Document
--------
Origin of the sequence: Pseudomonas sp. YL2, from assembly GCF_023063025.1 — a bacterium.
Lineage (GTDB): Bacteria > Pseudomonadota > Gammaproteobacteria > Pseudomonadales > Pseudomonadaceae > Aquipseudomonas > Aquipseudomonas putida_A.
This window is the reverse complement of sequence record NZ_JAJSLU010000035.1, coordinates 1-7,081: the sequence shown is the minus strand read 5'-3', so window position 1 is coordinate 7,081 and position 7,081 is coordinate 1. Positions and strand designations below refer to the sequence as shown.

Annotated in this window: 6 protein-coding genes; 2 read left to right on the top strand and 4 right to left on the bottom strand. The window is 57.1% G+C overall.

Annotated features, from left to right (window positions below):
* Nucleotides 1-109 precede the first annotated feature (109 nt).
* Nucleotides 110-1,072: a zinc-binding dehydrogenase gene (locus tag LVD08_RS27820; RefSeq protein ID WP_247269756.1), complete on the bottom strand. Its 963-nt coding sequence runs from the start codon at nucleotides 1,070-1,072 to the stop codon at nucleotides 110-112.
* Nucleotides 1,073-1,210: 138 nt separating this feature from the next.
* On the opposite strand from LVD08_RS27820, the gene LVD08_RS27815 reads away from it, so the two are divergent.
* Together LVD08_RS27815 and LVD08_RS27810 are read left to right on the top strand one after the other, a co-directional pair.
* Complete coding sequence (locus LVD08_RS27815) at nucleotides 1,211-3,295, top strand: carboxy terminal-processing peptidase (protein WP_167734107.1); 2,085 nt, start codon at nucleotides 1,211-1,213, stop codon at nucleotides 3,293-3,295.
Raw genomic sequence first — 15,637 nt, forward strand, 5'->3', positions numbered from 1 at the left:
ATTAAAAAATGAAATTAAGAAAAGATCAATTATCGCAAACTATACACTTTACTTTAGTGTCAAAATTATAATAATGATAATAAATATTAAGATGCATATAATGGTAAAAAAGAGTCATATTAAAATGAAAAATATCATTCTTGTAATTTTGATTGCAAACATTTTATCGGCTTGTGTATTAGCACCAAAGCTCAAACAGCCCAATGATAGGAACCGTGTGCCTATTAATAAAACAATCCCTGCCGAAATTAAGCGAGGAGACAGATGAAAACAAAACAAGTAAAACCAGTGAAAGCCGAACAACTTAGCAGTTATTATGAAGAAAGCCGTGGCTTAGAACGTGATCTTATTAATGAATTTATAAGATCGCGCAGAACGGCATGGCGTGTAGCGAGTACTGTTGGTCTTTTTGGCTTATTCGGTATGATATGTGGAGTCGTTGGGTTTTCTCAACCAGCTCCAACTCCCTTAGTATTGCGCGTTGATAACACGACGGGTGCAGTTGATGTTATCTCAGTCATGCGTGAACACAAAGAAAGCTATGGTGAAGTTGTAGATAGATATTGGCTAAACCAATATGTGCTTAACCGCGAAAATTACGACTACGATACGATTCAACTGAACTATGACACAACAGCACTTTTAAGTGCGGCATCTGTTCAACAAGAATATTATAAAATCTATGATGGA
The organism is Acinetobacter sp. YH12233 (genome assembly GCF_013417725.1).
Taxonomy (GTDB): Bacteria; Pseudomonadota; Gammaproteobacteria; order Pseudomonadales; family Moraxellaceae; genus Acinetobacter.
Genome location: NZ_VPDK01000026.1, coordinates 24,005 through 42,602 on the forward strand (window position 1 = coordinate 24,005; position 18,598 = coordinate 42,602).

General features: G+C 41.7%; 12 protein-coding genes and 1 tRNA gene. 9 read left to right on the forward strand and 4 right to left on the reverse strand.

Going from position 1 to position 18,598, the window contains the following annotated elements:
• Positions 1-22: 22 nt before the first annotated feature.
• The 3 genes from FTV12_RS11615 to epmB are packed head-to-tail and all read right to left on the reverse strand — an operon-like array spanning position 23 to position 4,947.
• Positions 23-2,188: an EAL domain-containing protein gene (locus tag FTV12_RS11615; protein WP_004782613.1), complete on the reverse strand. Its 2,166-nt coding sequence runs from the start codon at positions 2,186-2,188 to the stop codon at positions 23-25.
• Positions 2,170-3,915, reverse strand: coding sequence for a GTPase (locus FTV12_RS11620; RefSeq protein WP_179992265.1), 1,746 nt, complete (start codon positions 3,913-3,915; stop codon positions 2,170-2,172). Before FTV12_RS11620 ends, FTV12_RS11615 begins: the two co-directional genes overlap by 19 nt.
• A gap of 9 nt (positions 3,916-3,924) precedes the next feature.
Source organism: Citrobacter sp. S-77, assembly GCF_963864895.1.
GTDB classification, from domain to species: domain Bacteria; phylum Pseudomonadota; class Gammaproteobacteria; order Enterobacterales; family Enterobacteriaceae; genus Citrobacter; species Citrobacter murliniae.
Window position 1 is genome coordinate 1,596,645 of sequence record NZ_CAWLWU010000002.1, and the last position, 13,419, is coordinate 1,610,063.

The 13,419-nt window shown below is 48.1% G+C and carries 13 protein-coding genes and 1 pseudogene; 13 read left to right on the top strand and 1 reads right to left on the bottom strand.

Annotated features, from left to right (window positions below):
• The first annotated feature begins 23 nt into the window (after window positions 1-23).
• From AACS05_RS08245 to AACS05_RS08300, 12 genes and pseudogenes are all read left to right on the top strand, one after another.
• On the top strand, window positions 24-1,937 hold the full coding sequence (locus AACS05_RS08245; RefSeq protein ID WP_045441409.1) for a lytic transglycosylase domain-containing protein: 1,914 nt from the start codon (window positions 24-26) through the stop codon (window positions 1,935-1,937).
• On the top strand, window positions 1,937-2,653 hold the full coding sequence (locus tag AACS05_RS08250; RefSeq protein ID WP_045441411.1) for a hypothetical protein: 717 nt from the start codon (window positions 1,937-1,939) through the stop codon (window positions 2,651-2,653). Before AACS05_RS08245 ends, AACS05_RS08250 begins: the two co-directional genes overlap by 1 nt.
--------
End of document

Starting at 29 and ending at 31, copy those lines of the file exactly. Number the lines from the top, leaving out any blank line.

• The first annotated feature begins 23 nt into the window (after window positions 1-23).
• From AACS05_RS08245 to AACS05_RS08300, 12 genes and pseudogenes are all read left to right on the top strand, one after another.
• On the top strand, window positions 24-1,937 hold the full coding sequence (locus AACS05_RS08245; RefSeq protein ID WP_045441409.1) for a lytic transglycosylase domain-containing protein: 1,914 nt from the start codon (window positions 24-26) through the stop codon (window positions 1,935-1,937).